CONTRERASYeah. So we're asking -- right now, we have two bills, one in the House, one in the Senate. One is led by Congresswoman Diana Presley and others from Massachusetts and other places. That's on the House side. And we also have Chris Van Hollen and other senators, all the senators from this area and other senators around the country also pushing for a bill on the Senate side to make sure the contracted out workers get paid.

  • 12:08:36

    CONTRERASWe're going to be doing rallies, press. I mean, you know, these workers have been to Mitch McConnell's office and sat down and did a round table with a bunch of senators to make sure that they understand the plight of contracted out workers and what this means for them if they go, you know, 30 what -- 36, 37 days without pay. It's disgraceful. It's wrong. We shouldn't hold federal workers hostage for political gains. That's just wrong.

  • 12:09:05

    CONTRERASYou know, why that's allowed under the law, you know, it's besides me. But I think we should take care of this once and for all. No administration should be able to hold federal workers and contracted out federal workers hostage like this president is doing now.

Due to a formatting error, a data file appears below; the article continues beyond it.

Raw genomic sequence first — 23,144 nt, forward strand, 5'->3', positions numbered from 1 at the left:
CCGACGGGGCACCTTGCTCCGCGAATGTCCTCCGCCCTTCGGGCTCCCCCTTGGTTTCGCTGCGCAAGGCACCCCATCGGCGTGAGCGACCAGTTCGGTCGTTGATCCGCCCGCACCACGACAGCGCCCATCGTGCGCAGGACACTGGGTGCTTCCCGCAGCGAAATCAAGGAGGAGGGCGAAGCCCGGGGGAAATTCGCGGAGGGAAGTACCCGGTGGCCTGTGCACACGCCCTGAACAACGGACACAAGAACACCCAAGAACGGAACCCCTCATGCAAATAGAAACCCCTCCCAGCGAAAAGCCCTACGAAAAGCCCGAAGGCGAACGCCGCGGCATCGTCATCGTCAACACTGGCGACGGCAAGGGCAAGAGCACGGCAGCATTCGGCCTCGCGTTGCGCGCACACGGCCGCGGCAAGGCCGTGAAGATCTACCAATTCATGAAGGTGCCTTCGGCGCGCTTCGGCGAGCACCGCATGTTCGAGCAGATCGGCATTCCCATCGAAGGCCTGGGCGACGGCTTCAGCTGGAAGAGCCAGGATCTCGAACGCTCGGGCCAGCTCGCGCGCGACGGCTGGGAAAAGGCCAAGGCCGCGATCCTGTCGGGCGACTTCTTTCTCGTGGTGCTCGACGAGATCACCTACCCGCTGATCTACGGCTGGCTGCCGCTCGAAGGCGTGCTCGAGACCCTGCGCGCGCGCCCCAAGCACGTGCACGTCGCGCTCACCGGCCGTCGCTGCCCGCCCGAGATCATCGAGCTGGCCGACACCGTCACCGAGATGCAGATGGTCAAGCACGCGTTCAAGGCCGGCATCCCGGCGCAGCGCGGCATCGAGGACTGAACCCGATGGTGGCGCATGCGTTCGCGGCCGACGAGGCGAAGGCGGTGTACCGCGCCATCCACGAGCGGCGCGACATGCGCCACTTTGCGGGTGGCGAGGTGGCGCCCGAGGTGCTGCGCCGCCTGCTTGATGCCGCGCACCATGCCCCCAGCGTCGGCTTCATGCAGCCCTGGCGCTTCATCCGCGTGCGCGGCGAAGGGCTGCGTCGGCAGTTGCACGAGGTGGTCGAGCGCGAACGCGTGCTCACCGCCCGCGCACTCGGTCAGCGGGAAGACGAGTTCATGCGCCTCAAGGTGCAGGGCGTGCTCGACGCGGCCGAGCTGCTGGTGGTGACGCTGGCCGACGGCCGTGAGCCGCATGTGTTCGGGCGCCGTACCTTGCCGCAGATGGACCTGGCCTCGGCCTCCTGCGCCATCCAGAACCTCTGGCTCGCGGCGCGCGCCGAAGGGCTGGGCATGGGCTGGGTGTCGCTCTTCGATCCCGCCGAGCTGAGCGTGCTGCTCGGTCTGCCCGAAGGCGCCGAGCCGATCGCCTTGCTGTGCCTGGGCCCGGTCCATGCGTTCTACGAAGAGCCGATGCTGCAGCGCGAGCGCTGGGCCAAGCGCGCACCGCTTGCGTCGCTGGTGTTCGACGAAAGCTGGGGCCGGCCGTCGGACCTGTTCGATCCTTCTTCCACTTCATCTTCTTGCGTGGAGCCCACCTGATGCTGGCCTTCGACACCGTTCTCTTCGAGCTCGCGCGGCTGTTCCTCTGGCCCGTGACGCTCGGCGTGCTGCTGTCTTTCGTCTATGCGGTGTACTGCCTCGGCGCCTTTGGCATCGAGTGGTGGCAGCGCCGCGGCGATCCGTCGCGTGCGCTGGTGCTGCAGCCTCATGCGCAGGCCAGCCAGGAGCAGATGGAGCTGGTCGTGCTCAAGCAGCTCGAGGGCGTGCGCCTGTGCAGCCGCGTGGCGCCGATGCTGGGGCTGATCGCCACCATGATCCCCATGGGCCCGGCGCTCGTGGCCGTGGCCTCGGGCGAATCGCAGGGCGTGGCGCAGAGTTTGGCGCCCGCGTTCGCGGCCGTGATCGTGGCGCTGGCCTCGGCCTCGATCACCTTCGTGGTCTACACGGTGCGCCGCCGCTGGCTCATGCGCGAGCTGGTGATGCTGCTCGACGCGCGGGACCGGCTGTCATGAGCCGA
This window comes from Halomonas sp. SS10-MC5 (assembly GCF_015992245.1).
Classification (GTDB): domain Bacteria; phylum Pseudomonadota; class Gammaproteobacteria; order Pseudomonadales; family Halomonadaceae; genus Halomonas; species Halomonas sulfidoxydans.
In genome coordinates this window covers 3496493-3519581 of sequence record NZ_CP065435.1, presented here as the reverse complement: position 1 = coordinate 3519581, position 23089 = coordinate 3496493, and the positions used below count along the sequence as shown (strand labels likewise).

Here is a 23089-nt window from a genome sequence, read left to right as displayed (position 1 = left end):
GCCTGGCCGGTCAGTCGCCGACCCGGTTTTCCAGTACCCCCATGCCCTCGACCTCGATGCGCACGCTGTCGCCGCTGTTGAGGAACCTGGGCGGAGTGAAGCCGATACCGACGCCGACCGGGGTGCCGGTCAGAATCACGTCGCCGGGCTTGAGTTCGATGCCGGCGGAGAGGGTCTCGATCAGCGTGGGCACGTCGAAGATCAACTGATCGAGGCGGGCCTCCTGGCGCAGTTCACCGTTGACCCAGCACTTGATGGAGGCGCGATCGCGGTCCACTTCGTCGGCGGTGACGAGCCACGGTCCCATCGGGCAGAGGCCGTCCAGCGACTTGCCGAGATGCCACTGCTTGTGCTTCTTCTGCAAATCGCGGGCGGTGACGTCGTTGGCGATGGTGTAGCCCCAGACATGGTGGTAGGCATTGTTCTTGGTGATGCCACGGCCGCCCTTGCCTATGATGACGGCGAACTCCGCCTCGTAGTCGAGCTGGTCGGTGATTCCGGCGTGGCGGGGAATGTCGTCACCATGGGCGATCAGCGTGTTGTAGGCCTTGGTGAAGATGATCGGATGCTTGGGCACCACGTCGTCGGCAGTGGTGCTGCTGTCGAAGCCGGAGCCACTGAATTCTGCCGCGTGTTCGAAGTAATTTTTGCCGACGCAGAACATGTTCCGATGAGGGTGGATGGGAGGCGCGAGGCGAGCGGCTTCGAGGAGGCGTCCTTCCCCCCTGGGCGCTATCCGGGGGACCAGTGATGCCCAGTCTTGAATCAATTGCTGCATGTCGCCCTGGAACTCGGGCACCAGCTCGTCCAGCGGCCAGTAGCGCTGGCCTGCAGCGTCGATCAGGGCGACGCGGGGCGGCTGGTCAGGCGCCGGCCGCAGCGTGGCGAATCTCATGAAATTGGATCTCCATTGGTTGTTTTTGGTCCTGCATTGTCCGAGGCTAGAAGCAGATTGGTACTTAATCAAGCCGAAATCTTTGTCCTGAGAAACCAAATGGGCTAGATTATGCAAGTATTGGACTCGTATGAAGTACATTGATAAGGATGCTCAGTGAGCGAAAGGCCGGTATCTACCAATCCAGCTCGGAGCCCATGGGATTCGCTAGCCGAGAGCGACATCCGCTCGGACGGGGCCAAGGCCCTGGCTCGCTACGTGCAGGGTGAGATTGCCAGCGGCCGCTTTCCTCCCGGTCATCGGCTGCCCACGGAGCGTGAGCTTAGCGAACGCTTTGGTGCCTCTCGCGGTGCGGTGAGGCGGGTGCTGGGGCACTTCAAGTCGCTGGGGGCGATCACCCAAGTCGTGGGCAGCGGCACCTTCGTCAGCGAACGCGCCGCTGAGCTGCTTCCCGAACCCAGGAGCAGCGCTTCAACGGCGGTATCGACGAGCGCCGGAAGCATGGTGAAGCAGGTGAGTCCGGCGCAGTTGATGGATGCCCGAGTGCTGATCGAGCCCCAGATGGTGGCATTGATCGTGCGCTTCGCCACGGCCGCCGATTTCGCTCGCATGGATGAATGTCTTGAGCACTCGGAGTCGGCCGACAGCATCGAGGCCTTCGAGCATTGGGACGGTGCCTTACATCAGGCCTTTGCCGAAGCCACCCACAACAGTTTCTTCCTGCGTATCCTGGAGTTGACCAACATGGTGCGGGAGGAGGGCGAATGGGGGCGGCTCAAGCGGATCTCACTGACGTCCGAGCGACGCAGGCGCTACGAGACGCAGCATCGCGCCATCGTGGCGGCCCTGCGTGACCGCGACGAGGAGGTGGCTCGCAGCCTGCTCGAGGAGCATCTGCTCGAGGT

• 12:09:25

    NNAMDIAs you're trying to lobby members of Congress, are you seeing that you have allies? You mentioned people who represent this area on both sides of the aisle giving the divisiveness of Congress at this point?

  • 12:09:35

    CONTRERASYeah, I mean, we know that our democratic friends are standing with our members and with federal workers. I think there are both senators and House representatives on the other side of the aisle. And I know that they know that, you know, they have elections coming up in two years. And they are going to have to answer their constituents when election time comes. And they have to think twice about, you know, shutting the federal government down again in three weeks. That's just insane and it shouldn't happen.

  • 12:10:08

    NNAMDIHere's Susan in Germantown. Susan, you're on the air. Go head, please.

  • 12:10:12

    SUSANYes, I've worked for three contractors and for each of them the policy was that we had to take mandatory paid time off for the shutdowns. That meant in 2013 that I earned 15 days of leave a year. And I had to use seven for the shutdown. Now, of course, you know, we have children. We have parents. We need to take time off for various things like that. It's not just a matter of vacation.